The persistence of Wet’suwet’en Water Protectors

Land defenders and water protectors faithfully uphold their responsibilities to future generations while the government criminalizes them and favours the pipeline company.
A school bus covered in snow at a blockade in Wet'suwet'en

Pray for strength for Wet’suwet’en water protectors as they persist in upholding their responsibilities to their territory and future generations. Pray for wisdom as they discern strategy and the next steps of their resistance.  Creator, we ask for an end to the criminalization of land defenders and water protectors. Turn the hearts of Coastal GasLink, the RCMP, and the provincial and federal governments towards your reconciling love.

In early January, water protectors in unceded Gidimt’en territory executed a strategic retreat in the face of yet another large scale mobilization by police.  For the fourth time in four years, the Royal Canadian Mounted Police (RCMP) deployed dozens of officers in preparation to raid Wet’suwet’en land.  “We cannot allow this kind of violence to happen to our people,” stated Sleydo’ (Molly Wickham), wing chief of the Cas Yikh people. “Every time that the RCMP, the C-IRG [Community-Industry Response Group], has come in to enforce CGL’s [Coastal GasLink’s] injunction, they have done violence against our women.  They have imprisoned our Indigenous women and our warriors.”  

The BC Supreme Court granted the Coastal GasLink pipeline company a permanent injunction against Wet’suwet’en water protectors in December 2019. This injunction is in complete violation of Anuc nu’at’en (Wet’suwet’en law) as well as the Supreme Court of Canada’s ruling in 1997 that Wet’suwet’en Hereditary Chiefs hold rights and title over their ancestral lands.  Nevertheless, the RCMP have been relentless in supporting Coastal GasLink’s pipeline project.  This past November, 100 RCMP officers raided Gidimt’en territory with assault weapons, sniper rifles, and attack dogs and violently arrested over 30 water protectors.  The RCMP proceeded to accompany Coastal GasLink workers as they burned down the camp where Wet’suwet’en water protectors had blocked drilling beneath their sacred headwaters.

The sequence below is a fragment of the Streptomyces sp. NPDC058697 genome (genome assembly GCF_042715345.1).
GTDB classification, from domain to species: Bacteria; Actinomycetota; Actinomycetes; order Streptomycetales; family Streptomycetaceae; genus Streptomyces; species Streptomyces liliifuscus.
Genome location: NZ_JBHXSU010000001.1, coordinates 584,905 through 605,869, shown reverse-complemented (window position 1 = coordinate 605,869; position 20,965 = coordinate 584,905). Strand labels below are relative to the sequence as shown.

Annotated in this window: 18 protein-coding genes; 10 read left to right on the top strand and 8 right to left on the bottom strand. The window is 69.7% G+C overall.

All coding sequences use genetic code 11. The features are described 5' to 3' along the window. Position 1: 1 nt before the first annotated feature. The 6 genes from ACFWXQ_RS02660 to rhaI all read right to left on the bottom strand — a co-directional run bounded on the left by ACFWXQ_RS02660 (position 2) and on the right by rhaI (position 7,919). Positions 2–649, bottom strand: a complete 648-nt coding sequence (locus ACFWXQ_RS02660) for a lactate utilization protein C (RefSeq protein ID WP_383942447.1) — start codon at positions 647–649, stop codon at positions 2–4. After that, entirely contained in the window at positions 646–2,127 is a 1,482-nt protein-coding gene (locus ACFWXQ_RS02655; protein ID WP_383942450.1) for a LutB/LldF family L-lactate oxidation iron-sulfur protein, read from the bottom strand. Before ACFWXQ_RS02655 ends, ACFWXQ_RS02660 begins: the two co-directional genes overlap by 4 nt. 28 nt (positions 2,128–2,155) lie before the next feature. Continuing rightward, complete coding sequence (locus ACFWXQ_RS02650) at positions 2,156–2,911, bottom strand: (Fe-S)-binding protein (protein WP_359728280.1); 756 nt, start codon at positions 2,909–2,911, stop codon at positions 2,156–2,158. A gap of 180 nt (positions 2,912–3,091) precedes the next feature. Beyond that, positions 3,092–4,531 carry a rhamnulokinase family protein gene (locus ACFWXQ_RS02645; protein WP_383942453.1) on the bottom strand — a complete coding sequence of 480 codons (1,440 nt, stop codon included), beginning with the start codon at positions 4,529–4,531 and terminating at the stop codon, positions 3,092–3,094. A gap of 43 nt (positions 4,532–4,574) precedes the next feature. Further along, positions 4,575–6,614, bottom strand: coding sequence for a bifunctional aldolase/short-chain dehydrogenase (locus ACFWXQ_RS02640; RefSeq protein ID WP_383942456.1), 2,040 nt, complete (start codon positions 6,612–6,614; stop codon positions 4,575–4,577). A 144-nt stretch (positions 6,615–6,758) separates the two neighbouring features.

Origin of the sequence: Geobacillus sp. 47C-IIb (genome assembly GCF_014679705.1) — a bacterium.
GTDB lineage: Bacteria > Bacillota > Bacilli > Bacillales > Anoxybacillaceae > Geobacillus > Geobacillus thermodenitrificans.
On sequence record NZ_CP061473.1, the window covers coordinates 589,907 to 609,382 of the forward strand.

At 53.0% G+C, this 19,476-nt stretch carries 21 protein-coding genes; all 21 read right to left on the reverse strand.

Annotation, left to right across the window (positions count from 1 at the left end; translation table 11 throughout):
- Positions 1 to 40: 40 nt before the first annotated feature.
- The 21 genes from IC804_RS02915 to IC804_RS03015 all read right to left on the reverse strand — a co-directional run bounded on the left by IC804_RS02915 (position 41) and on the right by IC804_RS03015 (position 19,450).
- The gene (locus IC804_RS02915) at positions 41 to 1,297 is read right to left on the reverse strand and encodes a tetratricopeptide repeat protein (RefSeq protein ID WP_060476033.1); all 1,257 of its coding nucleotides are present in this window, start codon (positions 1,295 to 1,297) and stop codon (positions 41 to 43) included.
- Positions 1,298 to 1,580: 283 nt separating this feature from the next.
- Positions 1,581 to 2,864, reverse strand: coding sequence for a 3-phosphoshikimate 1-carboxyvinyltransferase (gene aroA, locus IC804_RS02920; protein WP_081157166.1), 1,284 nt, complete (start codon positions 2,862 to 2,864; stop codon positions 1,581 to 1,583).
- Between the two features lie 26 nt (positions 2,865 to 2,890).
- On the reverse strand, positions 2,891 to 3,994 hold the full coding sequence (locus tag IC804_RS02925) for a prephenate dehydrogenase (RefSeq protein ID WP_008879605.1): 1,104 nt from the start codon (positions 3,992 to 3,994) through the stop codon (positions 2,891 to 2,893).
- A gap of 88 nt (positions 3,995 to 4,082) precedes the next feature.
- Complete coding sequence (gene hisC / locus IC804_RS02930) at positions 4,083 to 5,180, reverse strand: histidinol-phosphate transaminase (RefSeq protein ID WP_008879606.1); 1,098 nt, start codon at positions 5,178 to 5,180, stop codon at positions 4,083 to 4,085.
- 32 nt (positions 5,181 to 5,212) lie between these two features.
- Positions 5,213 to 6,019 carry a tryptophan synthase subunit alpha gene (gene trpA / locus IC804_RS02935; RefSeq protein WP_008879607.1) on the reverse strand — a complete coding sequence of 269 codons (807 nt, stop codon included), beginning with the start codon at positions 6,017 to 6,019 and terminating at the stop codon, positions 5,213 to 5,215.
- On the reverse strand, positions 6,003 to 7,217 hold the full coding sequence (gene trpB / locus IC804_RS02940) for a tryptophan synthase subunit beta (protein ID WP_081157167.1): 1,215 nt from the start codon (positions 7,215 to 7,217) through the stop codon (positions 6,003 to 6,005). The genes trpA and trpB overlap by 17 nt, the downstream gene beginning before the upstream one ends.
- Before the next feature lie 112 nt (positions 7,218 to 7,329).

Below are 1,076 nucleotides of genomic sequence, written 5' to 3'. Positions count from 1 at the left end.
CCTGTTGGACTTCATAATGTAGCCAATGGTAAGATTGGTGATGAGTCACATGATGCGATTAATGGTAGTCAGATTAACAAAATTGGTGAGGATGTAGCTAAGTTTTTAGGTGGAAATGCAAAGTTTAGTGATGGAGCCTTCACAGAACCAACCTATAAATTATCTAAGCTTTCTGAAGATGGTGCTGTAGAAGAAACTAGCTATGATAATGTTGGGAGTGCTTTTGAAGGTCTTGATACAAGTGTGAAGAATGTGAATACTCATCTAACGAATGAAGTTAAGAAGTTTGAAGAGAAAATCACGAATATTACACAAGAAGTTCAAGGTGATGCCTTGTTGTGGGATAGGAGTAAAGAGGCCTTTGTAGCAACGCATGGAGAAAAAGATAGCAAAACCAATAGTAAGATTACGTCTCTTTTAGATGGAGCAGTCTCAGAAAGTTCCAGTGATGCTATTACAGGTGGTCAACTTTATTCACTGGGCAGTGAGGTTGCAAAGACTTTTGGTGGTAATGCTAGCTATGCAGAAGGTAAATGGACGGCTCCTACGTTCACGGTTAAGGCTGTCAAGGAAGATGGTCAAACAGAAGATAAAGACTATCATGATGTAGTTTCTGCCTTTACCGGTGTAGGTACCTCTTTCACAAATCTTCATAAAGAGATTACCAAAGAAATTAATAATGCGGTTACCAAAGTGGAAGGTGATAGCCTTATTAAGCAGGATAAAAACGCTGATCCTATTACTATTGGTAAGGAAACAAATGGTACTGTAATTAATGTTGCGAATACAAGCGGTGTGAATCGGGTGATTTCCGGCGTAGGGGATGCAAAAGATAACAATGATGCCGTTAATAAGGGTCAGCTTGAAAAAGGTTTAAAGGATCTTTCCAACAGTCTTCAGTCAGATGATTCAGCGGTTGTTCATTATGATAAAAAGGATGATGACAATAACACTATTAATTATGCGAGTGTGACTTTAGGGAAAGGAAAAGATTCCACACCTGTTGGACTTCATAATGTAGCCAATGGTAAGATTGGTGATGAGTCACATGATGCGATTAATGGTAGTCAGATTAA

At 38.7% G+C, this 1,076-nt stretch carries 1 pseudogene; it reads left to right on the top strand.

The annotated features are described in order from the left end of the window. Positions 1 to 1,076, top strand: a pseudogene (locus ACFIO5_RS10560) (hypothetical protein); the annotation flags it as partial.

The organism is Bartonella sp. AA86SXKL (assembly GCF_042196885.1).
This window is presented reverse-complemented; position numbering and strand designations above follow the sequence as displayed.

Within a month, water protectors retook the drilling site and re-issued an eviction notice to Coastal GasLink.  The Wet’suwet’en continue to occupy their territory and have blocked drilling for nearly 100 days.

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